The author reports about uncovering a tax payer funded, government enabled fraud through the SBA, of a company called Allied Capital through subsidiary BLX (Bussines Loan Express). The main idea is to hand out loans fast and furious witouth much scrutiny, take big commisions on these loans and keep them on the books as healthy, long after they have gone bad. Like buying rotten fruits and putting them in a box and let nobody look inside the box, selling the box on the stock market as a box with fresh fruit. Ofcourse only possible because the tax payer is on the hook in the end through the SBA.
Einhorn tracked this fraud down and decided to short Allied Capital stock and expose the fraud to the government.
Here is the surprising part. Einhorn is truly amazed to get little cooperation from the government to expose the fraudulent individuals, while it is the same government that enables the whole thing. He is even treated as an evil short seller suspect by them.
He claims suprise over 'individuals who have chosen to fight fraude as a profession' that showed little interest. He fails to recognize is that it should immediately be obvious that these crime fighters get their pay check through taxes. Which means that if you do not purchase their services, they drag you of to jail under threat of force. These people are not interested in uncovering crime. They gravitate to a position of power, to cash in on it. The official function of crime fighter is just a fence. It's a racket. It's like being surprised that paying protection money to the maffia, does not get you protection.
Although it has some interesting stuff, it raised some questions as well. The author was refused a promotion before he resigned, which puts his moral concerns about the business in a different light. In order to prevent the elites from getting richer and the poor getting poorer, he suggests more regulation of the financial markets by the powers that be/elites.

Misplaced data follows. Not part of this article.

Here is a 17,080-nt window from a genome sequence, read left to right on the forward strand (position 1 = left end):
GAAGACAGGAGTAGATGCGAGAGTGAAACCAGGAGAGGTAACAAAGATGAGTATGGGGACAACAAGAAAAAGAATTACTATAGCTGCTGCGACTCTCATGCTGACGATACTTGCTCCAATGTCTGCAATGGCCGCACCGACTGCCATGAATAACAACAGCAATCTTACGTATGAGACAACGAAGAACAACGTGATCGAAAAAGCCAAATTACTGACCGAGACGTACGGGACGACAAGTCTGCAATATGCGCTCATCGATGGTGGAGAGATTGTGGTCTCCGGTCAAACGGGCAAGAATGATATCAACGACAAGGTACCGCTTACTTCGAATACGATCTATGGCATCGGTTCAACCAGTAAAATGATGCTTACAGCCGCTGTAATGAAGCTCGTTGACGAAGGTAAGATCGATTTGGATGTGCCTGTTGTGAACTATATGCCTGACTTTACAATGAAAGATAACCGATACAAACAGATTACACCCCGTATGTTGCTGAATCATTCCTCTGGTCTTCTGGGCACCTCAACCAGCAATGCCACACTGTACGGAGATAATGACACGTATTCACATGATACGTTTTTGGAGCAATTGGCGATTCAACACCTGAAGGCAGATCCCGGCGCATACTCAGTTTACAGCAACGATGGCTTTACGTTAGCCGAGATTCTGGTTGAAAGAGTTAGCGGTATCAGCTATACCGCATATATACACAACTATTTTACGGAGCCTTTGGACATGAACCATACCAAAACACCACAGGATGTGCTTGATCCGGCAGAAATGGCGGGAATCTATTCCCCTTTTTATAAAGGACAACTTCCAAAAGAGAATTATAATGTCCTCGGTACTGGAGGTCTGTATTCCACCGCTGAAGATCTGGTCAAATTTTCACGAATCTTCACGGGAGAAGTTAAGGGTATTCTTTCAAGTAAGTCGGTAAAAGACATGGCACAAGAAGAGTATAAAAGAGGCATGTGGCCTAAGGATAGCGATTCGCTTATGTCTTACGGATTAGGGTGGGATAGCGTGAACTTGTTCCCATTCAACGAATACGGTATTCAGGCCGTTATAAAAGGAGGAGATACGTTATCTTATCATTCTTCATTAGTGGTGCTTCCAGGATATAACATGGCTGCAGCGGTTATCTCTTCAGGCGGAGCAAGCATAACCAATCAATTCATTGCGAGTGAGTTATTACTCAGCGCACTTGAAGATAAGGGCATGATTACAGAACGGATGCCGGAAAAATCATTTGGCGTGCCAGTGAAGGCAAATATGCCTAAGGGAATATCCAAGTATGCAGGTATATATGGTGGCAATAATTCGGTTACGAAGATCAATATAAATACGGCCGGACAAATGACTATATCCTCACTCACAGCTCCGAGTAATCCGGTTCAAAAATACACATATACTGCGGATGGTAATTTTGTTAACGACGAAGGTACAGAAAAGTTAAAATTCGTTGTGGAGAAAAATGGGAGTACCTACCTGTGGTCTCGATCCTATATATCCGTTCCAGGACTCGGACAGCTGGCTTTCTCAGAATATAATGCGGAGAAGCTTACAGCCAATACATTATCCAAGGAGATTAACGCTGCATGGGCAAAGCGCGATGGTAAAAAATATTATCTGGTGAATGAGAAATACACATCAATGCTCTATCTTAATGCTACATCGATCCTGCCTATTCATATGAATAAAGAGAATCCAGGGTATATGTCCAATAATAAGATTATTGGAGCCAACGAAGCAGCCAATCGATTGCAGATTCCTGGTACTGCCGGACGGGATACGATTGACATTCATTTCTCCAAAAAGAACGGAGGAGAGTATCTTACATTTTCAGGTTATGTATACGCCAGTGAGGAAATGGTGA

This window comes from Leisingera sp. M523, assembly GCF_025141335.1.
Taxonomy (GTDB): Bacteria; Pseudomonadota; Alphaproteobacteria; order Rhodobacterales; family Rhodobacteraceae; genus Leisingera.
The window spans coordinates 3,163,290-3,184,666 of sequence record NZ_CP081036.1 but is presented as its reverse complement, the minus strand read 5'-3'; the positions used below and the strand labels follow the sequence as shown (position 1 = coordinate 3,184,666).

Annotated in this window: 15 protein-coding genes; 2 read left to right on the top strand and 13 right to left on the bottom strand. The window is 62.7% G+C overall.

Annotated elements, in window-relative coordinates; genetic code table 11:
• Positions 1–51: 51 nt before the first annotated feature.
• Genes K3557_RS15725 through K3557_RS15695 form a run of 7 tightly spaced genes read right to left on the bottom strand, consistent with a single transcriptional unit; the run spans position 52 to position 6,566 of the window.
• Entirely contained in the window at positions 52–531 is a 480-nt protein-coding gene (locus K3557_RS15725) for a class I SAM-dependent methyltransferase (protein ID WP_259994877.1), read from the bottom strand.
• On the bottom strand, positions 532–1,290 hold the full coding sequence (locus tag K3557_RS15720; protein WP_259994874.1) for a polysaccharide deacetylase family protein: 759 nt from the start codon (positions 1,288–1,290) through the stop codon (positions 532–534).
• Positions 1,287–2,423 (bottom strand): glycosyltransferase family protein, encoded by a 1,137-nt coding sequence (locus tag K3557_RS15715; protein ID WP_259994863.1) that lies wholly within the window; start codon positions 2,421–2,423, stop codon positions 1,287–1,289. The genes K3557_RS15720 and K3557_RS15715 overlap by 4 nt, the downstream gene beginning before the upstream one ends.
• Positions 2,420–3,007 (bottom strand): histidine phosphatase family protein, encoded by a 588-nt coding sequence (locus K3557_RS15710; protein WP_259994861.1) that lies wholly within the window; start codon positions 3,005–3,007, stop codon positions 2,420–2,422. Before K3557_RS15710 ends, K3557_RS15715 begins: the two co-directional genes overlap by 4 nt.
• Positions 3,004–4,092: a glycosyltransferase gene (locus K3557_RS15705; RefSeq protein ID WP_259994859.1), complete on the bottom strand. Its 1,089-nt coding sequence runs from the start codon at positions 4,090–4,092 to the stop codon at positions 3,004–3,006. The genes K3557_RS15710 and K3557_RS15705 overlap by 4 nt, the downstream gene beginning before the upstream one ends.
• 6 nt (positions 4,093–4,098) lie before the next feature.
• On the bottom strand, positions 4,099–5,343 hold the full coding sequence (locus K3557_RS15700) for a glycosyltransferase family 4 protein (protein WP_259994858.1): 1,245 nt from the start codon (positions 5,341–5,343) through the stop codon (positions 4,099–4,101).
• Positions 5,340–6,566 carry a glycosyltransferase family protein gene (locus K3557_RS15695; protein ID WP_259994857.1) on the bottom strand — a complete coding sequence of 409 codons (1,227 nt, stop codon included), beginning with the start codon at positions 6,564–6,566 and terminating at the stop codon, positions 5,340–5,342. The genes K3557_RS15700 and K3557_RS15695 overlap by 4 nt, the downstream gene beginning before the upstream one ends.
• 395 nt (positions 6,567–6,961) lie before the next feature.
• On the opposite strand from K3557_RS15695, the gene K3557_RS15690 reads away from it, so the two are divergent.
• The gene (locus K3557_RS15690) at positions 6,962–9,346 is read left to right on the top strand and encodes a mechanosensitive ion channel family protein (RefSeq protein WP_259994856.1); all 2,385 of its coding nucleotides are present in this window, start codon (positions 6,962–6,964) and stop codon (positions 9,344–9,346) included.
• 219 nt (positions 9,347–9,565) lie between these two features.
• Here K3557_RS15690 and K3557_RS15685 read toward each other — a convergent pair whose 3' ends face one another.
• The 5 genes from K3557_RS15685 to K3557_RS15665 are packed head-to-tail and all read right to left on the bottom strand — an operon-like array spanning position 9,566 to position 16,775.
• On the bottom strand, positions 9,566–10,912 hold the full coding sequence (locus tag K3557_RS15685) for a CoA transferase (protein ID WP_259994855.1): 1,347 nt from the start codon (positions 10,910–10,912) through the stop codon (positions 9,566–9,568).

That should make you stop and think. According to him, to get rid of too big to fail institutions, we need congress (those people that can not control their spending and borrow from their printing presses) control and regulate the financials. He also seem to have some hope that 115 regulatory bodies of the financial markets is not enough and 116 is going to make a difference. You can read the book about Madoff (Harry Markopolis) to see why regulation does not work (revolving door). The only thing that works is taking the way the gun on the head of the tax slave. Without the ability to dump losses on the tax slaves through the government power structure,
Given he asks for more power for the few, to fight the problems of too much power for the few, I rate this book as a solicitation for a job as a regulator, to become part of the few and stick it to GS, who passed him over for promotion. He also must have smelled that there exists a market for railing against the big banks.